What is Fundamental Analysis?

Fundamental analysis in accounting and finance terms is a method to assess the intrinsic value of a company by analyzing various macroeconomics and microeconomics factors. A macroeconomic factor is, for example, the state of the economy that the world, a country, or an industry has, and microeconomics factors are for example the management of company effectiveness. Overall, the intrinsic value should be compared to the current market price to help investment decisions.

Unlike technical analysis, which focuses on the prediction and identification of the price movement, fundamental analysis points to the true value (intrinsic) of a stock. This is happening because stocks tend to be overvalued, undervalued, or fairly valued and investors need to know the true value to compare it and conclude a more formed decision.

Three types of analysis can be used in the stock market or Forex market are:


  • Fundamental analysis is the exact opposite of technical analysis. It helps investors identify the real value of a stock price and compare it to the current price.
  • If the fair value is higher than the current traded price investors will recommend a buy position. If the fair value is lower than the current traded price investors will advise to sell.
  • The top-down and Bottom-up approach help investors understand the company’s future growth and potential due to economic and industry factors that may affect the company.
  • Qualitative and quantitative information are two different factors that investors and analysts based their evaluation on. Quantitative can be measured by numbers whereas qualitative is based on subjective judgment and information.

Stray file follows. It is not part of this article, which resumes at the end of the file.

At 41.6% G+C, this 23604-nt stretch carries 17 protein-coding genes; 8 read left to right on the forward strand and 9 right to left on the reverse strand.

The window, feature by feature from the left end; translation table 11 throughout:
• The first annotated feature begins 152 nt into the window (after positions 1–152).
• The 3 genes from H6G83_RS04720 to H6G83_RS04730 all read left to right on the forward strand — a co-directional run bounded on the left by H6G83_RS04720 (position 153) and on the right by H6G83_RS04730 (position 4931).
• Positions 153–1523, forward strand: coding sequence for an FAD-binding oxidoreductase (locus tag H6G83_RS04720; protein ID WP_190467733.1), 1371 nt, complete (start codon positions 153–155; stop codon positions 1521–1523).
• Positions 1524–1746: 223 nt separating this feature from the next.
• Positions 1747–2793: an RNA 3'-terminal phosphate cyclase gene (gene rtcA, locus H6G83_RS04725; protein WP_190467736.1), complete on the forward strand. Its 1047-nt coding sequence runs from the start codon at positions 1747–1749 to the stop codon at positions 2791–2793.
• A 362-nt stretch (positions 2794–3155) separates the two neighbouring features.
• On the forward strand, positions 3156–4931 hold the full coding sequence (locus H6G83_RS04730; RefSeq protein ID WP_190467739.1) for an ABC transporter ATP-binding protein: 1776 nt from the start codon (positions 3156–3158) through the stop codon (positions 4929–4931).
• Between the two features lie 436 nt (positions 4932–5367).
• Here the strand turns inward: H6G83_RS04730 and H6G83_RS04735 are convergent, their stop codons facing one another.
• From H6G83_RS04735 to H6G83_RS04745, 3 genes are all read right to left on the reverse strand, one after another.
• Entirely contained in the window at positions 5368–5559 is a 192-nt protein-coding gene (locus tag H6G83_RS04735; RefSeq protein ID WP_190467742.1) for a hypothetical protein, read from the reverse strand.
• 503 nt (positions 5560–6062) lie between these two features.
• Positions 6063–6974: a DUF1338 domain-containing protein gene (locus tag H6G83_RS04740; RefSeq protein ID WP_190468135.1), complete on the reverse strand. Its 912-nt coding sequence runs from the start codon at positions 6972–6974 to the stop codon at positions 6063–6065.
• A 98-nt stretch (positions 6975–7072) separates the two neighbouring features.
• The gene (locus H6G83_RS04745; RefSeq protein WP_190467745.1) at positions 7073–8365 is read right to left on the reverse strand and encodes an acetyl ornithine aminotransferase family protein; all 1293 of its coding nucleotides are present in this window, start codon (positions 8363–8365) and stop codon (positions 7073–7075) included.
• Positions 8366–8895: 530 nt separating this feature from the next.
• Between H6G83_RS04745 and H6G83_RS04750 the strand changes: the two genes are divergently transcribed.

How to do the fundamental analysis?

Fundamental Analysis embodies three main parts:

  1. Economic analysis
  2. Industry analysis 
  3. Company analysis
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Economic perspective

For example, investors and analysts that use fundamental analysis need to have some knowledge. It requires knowledge in reading a financial statement, net income statement, and valuation techniques.

An unemployment rate can affect a country’s economy and ultimately the monetary policy. You have to be able to understand how an increase in the unemployment rate will affect stocks and vice versa. 

Industry perspective

For example, when a specific industry is being affected for a specific reason, but the rest of the industries are not being affected it is part of industry analysis. Industry examples are energy, technology, healthcare, consumer products, aerospace, etc. 

This year’s pandemic made the technology sector very profitable due to the whole world’s lockdown. People worked from home instead of going to the office, people had meetings via Zoom, which is why this stock went up while the rest were falling. Besides, the transportation sector did very bad since people did not need to move around that much.